Girls Want Respect — Even Cheerleaders
Faylene Frampton, the 11 year old who refused to act out at a “Shake Your Booty” cheer with her squad of junior cheerleaders at an October 10 football game, inspires me. She drew the line because, “I just didn’t feel it was a cheer that was appropriate for kids of my age or younger.”
She gave voice to a growing feeling of girls and parents that’s supported by the Report of the American Psychological Association on the Sexualization of Girls. The 2007 report says research shows, “The proliferation of sexualized images of girls and young women in advertising, merchandising and media is harming girls’ self-image and healthy development.”
It’s far from easy for girls like Faylene to swim against the tide of hypersexualization that threatens to drown our kids’ self-esteem and developmentally appropriate sexuality. And many adults are no help.
Ignoring the research, they characterize girls’ resistance as disrespect (like Faylene’s coach) or as lack of a sense of humor. And the web adds a powerful mocking voice to belittle girls fighting back against the hypersexualization our culture treats as normal.
Soon after she appeared on the Today Show October 20th, doctored video of the interview was on YouTube with voiceover “commentary” and graphic video cuts inserted. Many adults would shy away from speaking out with this kind of reaction. Faylene is fortunate that her mother, Sabrina Bobzien, is proud of her daughter and is backing her up.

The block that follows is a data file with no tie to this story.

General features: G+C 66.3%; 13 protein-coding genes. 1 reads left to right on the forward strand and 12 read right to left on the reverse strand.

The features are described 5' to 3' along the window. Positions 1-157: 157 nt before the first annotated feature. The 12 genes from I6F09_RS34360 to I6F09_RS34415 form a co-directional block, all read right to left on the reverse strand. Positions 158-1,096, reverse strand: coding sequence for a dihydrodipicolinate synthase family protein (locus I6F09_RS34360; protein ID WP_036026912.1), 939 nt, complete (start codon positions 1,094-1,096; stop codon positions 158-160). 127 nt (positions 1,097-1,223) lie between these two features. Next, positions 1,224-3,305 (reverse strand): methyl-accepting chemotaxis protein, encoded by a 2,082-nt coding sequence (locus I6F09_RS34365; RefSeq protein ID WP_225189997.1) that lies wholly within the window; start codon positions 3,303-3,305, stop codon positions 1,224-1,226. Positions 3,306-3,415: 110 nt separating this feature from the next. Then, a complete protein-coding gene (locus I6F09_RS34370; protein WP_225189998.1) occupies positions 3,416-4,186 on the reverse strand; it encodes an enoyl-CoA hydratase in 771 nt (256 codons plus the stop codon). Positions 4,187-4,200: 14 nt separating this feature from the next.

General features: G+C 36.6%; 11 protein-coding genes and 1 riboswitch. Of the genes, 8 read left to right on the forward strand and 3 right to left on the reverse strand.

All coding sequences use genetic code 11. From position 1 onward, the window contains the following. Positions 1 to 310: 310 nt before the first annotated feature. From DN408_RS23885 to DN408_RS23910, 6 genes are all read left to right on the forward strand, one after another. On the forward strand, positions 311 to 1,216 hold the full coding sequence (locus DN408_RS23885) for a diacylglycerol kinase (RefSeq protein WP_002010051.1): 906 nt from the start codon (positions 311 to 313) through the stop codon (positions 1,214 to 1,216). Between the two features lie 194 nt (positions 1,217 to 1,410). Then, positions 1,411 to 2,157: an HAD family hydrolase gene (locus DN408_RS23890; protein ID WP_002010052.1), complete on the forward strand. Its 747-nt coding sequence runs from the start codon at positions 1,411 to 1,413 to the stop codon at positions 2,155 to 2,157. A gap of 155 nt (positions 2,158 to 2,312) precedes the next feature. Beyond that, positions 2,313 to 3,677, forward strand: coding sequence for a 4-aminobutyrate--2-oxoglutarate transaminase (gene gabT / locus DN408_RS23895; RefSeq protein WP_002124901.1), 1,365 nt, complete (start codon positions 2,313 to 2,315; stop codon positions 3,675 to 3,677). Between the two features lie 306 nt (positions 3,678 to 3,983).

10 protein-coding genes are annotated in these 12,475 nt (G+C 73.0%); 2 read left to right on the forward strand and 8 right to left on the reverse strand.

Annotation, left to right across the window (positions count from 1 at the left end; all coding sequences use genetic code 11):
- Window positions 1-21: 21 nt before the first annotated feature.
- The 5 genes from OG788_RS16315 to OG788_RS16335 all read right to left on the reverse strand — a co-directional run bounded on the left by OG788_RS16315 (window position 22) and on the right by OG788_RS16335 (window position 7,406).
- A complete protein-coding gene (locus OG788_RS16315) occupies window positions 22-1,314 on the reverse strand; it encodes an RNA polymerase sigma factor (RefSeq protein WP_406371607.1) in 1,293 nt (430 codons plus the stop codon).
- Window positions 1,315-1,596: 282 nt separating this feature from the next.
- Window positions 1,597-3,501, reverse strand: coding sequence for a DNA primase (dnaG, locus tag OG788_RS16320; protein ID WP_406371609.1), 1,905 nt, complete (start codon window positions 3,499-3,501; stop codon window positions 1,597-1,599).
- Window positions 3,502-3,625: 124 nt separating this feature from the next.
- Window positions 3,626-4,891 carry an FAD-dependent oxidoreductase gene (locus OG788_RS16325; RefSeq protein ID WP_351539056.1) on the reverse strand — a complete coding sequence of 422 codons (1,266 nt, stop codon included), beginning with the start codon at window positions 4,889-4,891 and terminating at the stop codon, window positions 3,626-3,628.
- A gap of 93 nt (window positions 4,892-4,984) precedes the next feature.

And other girls show their courage and creativity in resistance. One example is the SPARK Summit at Hunter College in New York City, which brought girls and young women (ages 14-22) together to inspire and strategize. The goal is to “…launch an intergenerational movement to engage girls to be part of the solution rather than to protect them from the problem, to give them the tools they need to become activists, organizers, researchers, policy influencers, and media makers, pushing back against the increasingly sexualized images of girlhood in the media and creating room for whole girls.”
For younger girls, New Moon Girls has a space where they can learn about and react to hypersexualization in toys, clothes, media and daily life. Its goal is to help girls fight back before they are submerged in harmful media images and expectations that take a terrible toll. Adults need to help girls fight back by supporting them when they speak up in resistance and by holding the media’s feet to the fire to stop normalizing hypersexualization and exploitation. Nothing less will honor the risks these brave girls take.